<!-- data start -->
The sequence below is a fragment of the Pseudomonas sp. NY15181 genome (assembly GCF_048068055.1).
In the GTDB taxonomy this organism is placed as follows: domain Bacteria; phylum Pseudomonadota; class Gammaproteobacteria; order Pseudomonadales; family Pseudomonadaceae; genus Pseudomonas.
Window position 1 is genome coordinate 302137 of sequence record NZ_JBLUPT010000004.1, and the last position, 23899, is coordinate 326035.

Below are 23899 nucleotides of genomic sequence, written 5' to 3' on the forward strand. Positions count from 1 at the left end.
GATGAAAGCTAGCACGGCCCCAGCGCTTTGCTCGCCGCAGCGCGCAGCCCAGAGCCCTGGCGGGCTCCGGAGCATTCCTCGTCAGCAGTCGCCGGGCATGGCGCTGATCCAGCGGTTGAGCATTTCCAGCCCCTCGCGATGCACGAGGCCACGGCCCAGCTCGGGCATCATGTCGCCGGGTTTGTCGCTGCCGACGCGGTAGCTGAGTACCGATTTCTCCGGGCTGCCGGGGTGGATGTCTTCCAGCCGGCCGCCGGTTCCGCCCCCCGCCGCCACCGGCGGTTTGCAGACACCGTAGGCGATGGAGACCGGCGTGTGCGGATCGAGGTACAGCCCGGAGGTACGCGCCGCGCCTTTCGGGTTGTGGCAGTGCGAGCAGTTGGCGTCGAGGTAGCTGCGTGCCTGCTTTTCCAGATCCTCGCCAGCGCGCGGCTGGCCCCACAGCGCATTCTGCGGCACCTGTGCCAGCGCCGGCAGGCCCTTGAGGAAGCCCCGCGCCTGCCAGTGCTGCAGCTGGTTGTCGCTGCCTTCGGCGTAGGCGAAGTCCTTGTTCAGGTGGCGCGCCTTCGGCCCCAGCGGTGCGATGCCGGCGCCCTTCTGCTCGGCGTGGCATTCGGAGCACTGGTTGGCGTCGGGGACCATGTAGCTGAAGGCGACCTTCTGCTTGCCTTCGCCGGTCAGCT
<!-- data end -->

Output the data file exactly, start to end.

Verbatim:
The sequence below is a fragment of the Pseudomonas sp. NY15181 genome (assembly GCF_048068055.1).
In the GTDB taxonomy this organism is placed as follows: domain Bacteria; phylum Pseudomonadota; class Gammaproteobacteria; order Pseudomonadales; family Pseudomonadaceae; genus Pseudomonas.
Window position 1 is genome coordinate 302137 of sequence record NZ_JBLUPT010000004.1, and the last position, 23899, is coordinate 326035.

Below are 23899 nucleotides of genomic sequence, written 5' to 3' on the forward strand. Positions count from 1 at the left end.
GATGAAAGCTAGCACGGCCCCAGCGCTTTGCTCGCCGCAGCGCGCAGCCCAGAGCCCTGGCGGGCTCCGGAGCATTCCTCGTCAGCAGTCGCCGGGCATGGCGCTGATCCAGCGGTTGAGCATTTCCAGCCCCTCGCGATGCACGAGGCCACGGCCCAGCTCGGGCATCATGTCGCCGGGTTTGTCGCTGCCGACGCGGTAGCTGAGTACCGATTTCTCCGGGCTGCCGGGGTGGATGTCTTCCAGCCGGCCGCCGGTTCCGCCCCCCGCCGCCACCGGCGGTTTGCAGACACCGTAGGCGATGGAGACCGGCGTGTGCGGATCGAGGTACAGCCCGGAGGTACGCGCCGCGCCTTTCGGGTTGTGGCAGTGCGAGCAGTTGGCGTCGAGGTAGCTGCGTGCCTGCTTTTCCAGATCCTCGCCAGCGCGCGGCTGGCCCCACAGCGCATTCTGCGGCACCTGTGCCAGCGCCGGCAGGCCCTTGAGGAAGCCCCGCGCCTGCCAGTGCTGCAGCTGGTTGTCGCTGCCTTCGGCGTAGGCGAAGTCCTTGTTCAGGTGGCGCGCCTTCGGCCCCAGCGGTGCGATGCCGGCGCCCTTCTGCTCGGCGTGGCATTCGGAGCACTGGTTGGCGTCGGGGACCATGTAGCTGAAGGCGACCTTCTGCTTGCCTTCGCCGGTCAGCT